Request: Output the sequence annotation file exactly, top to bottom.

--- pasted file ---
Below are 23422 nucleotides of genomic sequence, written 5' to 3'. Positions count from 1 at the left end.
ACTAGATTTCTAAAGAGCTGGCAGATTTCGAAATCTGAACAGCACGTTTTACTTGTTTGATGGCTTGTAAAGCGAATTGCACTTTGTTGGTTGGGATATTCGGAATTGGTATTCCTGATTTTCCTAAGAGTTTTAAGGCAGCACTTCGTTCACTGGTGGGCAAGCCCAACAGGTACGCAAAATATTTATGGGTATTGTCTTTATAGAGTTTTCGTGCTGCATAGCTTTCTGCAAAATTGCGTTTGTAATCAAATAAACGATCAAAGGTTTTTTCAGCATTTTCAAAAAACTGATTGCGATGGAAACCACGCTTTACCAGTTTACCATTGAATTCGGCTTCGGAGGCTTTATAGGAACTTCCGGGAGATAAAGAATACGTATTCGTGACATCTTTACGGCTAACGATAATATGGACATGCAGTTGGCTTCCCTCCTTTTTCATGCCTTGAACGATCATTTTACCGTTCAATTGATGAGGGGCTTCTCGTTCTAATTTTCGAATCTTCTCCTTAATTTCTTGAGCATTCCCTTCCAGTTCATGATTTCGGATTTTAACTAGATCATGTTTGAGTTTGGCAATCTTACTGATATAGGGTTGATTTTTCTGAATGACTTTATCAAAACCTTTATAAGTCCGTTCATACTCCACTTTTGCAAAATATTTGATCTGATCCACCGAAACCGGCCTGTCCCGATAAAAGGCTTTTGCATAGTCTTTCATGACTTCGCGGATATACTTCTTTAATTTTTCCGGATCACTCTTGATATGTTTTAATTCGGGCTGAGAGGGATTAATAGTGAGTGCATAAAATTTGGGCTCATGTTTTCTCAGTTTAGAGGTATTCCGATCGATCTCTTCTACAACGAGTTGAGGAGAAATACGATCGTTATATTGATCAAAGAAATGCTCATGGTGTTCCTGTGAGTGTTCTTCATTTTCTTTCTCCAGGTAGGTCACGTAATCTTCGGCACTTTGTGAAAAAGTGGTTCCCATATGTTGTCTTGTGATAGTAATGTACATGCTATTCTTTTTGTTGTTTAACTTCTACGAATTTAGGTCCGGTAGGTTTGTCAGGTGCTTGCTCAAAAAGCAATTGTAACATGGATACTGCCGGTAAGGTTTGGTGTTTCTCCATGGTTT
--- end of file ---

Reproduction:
Below are 23422 nucleotides of genomic sequence, written 5' to 3'. Positions count from 1 at the left end.
ACTAGATTTCTAAAGAGCTGGCAGATTTCGAAATCTGAACAGCACGTTTTACTTGTTTGATGGCTTGTAAAGCGAATTGCACTTTGTTGGTTGGGATATTCGGAATTGGTATTCCTGATTTTCCTAAGAGTTTTAAGGCAGCACTTCGTTCACTGGTGGGCAAGCCCAACAGGTACGCAAAATATTTATGGGTATTGTCTTTATAGAGTTTTCGTGCTGCATAGCTTTCTGCAAAATTGCGTTTGTAATCAAATAAACGATCAAAGGTTTTTTCAGCATTTTCAAAAAACTGATTGCGATGGAAACCACGCTTTACCAGTTTACCATTGAATTCGGCTTCGGAGGCTTTATAGGAACTTCCGGGAGATAAAGAATACGTATTCGTGACATCTTTACGGCTAACGATAATATGGACATGCAGTTGGCTTCCCTCCTTTTTCATGCCTTGAACGATCATTTTACCGTTCAATTGATGAGGGGCTTCTCGTTCTAATTTTCGAATCTTCTCCTTAATTTCTTGAGCATTCCCTTCCAGTTCATGATTTCGGATTTTAACTAGATCATGTTTGAGTTTGGCAATCTTACTGATATAGGGTTGATTTTTCTGAATGACTTTATCAAAACCTTTATAAGTCCGTTCATACTCCACTTTTGCAAAATATTTGATCTGATCCACCGAAACCGGCCTGTCCCGATAAAAGGCTTTTGCATAGTCTTTCATGACTTCGCGGATATACTTCTTTAATTTTTCCGGATCACTCTTGATATGTTTTAATTCGGGCTGAGAGGGATTAATAGTGAGTGCATAAAATTTGGGCTCATGTTTTCTCAGTTTAGAGGTATTCCGATCGATCTCTTCTACAACGAGTTGAGGAGAAATACGATCGTTATATTGATCAAAGAAATGCTCATGGTGTTCCTGTGAGTGTTCTTCATTTTCTTTCTCCAGGTAGGTCACGTAATCTTCGGCACTTTGTGAAAAAGTGGTTCCCATATGTTGTCTTGTGATAGTAATGTACATGCTATTCTTTTTGTTGTTTAACTTCTACGAATTTAGGTCCGGTAGGTTTGTCAGGTGCTTGCTCAAAAAGCAATTGTAACATGGATACTGCCGGTAAGGTTTGGTGTTTCTCCATGGTTT